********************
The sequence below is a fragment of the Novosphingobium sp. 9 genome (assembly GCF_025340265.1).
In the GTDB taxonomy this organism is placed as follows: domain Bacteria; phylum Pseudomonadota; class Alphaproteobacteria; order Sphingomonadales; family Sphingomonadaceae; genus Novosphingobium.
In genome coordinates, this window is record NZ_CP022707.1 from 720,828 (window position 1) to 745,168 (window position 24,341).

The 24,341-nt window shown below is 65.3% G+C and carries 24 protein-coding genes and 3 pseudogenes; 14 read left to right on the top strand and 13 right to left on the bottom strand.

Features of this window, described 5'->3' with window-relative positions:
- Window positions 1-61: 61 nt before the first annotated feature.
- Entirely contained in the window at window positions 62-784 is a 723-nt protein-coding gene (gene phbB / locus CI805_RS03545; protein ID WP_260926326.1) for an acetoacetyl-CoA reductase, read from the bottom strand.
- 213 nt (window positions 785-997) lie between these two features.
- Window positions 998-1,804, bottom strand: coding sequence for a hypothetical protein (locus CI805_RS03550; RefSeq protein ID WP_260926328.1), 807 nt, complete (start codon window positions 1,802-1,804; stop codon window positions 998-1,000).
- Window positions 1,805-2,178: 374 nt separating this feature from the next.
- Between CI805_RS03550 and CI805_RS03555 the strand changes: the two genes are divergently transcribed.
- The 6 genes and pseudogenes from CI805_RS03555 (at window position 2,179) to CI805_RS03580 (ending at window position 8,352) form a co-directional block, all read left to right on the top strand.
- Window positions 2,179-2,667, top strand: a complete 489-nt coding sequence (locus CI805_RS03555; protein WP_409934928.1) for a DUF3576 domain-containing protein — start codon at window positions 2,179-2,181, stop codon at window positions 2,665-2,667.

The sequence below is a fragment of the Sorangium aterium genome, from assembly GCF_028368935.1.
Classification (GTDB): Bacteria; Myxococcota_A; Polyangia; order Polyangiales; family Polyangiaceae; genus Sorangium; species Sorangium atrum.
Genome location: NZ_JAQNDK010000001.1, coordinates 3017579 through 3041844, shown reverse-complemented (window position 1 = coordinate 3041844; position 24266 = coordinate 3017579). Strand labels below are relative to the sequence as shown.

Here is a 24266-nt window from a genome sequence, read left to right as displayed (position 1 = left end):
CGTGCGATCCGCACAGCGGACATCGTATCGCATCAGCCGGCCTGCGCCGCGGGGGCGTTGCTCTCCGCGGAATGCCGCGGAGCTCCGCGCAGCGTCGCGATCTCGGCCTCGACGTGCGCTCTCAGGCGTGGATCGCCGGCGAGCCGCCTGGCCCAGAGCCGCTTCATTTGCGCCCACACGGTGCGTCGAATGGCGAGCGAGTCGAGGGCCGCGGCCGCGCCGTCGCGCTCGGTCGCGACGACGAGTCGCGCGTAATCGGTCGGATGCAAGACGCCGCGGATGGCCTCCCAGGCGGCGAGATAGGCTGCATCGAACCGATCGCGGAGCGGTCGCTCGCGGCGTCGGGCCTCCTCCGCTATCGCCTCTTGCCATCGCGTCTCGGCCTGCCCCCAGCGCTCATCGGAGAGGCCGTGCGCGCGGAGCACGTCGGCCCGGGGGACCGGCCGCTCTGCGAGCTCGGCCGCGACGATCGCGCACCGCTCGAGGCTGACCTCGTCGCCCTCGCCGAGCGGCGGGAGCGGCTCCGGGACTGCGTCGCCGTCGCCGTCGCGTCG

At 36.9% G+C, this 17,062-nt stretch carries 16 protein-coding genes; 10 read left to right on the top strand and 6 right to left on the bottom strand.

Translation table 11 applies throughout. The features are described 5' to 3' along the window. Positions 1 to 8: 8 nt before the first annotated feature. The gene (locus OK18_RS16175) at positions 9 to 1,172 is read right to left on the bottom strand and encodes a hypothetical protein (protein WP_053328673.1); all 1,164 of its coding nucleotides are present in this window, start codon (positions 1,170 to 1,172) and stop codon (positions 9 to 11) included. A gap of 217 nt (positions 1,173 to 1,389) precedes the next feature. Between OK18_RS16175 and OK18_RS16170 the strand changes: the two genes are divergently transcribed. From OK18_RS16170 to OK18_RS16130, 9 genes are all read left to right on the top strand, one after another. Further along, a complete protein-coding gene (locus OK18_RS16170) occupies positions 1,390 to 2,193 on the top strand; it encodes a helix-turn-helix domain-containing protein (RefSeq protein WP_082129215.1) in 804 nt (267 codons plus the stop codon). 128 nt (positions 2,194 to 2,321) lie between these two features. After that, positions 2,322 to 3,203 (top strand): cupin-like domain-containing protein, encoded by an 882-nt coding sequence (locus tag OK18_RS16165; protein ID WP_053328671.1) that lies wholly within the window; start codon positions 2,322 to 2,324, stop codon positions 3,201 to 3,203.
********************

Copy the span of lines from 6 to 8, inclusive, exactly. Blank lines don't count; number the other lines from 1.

- Window positions 1-61: 61 nt before the first annotated feature.
- Entirely contained in the window at window positions 62-784 is a 723-nt protein-coding gene (gene phbB / locus CI805_RS03545; protein ID WP_260926326.1) for an acetoacetyl-CoA reductase, read from the bottom strand.
- 213 nt (window positions 785-997) lie between these two features.